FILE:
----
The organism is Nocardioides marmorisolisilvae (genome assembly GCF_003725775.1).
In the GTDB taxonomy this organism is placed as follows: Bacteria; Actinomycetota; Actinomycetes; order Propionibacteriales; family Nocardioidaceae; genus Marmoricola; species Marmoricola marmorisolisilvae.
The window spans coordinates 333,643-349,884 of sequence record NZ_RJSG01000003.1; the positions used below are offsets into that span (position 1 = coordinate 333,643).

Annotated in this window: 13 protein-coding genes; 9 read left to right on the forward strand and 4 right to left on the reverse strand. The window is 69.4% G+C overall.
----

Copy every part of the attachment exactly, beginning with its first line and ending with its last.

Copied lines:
The organism is Nocardioides marmorisolisilvae (genome assembly GCF_003725775.1).
In the GTDB taxonomy this organism is placed as follows: Bacteria; Actinomycetota; Actinomycetes; order Propionibacteriales; family Nocardioidaceae; genus Marmoricola; species Marmoricola marmorisolisilvae.
The window spans coordinates 333,643-349,884 of sequence record NZ_RJSG01000003.1; the positions used below are offsets into that span (position 1 = coordinate 333,643).

Annotated in this window: 13 protein-coding genes; 9 read left to right on the forward strand and 4 right to left on the reverse strand. The window is 69.4% G+C overall.